Boeing said on Tuesday that it had secured orders for dozens of 787 Dreamliner jets with a pair of Saudi Arabian airlines, providing a boost to the airplane, which has faced lengthy delivery delays since late 2020.
Riyadh Air, a new airline owned by Saudi Arabia’s sovereign wealth fund, and Saudia Airlines, also owned by the government, will each buy 39 jets, Boeing said. Together, the orders are worth tens of billions of dollars at list prices, though large orders are typically heavily discounted. The deals are part of an effort by Saudi Arabia to become a global aviation hub, copying a business model used by other Middle Eastern countries such as Qatar and the United Arab Emirates.
“The new airline reflects the ambitious vision of Saudi Arabia to be at the core of shaping the future of global air travel,” Tony Douglas, the chief executive of Riyadh Air and the former top executive at Etihad Airways, said in a statement.
Under the agreements, Riyadh Air has the option to buy another 33 787’s, while Saudia has the option for another 10 jets. Saudia currently flies more than 50 Boeing planes, including 777 and 787 models.
The order from the Saudi airlines is a sign of the growing strength of the global travel rebound. Last month, Air India ordered 220 Boeing airplanes and 250 from Airbus. The airline is planning a major expansion after the Indian government sold it to a private conglomerate, the Tata Group, last year. In December, United Airlines announced plans to buy 100 787 jets.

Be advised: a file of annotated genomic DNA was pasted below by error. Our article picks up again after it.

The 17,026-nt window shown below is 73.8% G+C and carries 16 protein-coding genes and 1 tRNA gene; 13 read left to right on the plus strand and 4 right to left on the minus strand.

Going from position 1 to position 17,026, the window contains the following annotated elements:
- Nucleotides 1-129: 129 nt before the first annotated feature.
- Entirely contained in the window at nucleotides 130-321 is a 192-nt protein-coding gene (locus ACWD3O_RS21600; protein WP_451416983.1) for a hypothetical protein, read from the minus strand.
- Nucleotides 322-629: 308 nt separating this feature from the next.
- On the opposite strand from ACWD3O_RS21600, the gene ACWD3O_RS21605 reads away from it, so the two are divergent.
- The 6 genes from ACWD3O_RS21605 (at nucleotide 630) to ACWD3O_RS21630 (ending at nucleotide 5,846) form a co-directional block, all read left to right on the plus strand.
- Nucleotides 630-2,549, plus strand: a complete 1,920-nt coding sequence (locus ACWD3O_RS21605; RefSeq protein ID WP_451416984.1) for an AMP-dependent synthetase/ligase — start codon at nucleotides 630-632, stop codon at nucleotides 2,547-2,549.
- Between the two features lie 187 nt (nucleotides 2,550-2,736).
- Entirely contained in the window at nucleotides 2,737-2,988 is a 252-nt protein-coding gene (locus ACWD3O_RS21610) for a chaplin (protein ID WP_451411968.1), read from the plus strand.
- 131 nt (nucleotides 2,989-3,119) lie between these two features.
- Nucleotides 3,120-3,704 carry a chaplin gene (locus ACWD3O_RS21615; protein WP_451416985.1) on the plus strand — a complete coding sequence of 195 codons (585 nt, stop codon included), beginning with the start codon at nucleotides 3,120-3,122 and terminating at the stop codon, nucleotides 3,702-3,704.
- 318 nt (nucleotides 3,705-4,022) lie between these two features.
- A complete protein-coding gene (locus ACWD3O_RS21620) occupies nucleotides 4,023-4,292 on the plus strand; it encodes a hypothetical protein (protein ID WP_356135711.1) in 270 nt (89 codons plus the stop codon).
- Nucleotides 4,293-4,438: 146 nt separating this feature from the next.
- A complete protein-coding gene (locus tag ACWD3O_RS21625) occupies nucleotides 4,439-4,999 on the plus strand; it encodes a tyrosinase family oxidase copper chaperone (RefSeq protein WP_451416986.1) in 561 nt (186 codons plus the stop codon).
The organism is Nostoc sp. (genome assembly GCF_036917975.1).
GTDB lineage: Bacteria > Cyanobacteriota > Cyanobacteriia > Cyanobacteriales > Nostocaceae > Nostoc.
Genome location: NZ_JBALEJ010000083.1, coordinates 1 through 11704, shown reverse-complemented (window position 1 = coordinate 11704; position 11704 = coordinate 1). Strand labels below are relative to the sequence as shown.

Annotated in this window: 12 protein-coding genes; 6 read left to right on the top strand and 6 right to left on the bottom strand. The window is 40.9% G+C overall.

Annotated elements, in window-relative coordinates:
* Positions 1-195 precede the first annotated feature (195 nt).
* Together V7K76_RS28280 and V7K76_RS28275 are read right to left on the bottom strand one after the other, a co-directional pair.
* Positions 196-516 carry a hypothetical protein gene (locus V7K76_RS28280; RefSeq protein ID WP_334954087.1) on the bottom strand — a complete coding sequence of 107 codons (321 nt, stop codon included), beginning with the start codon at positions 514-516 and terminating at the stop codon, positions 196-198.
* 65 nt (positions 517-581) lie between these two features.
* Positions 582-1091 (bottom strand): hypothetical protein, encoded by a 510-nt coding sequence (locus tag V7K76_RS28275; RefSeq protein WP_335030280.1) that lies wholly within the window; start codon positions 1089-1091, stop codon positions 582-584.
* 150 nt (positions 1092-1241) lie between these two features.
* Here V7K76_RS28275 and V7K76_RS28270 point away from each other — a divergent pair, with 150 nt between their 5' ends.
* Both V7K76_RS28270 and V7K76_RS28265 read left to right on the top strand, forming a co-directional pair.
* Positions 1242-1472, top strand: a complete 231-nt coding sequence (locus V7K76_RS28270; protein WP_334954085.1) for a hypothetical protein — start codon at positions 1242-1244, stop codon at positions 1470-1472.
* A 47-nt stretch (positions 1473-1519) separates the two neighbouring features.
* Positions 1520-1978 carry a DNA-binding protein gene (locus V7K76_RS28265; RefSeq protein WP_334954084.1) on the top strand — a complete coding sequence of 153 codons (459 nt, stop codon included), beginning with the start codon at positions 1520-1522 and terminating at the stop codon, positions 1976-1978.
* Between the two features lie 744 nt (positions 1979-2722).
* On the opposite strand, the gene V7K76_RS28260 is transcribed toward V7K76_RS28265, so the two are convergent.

The 787 is a twin-aisle plane typically used on popular or long routes. Riyadh Air is buying 787-9 planes, which can carry about 300 passengers. Saudia will buy that model and the 787-10, which can carry more than 330 passengers. Single-aisle planes like the Boeing 737 Max carry fewer passengers and are more commonly used for shorter trips.
In the last few years, U.S. regulators have repeatedly forced Boeing to pause deliveries of the 787 to address quality concerns, including between late January and late February. Deliveries were previously on hold for more than a year ending in August 2022 and for a five-month stretch from late 2020 to early 2021.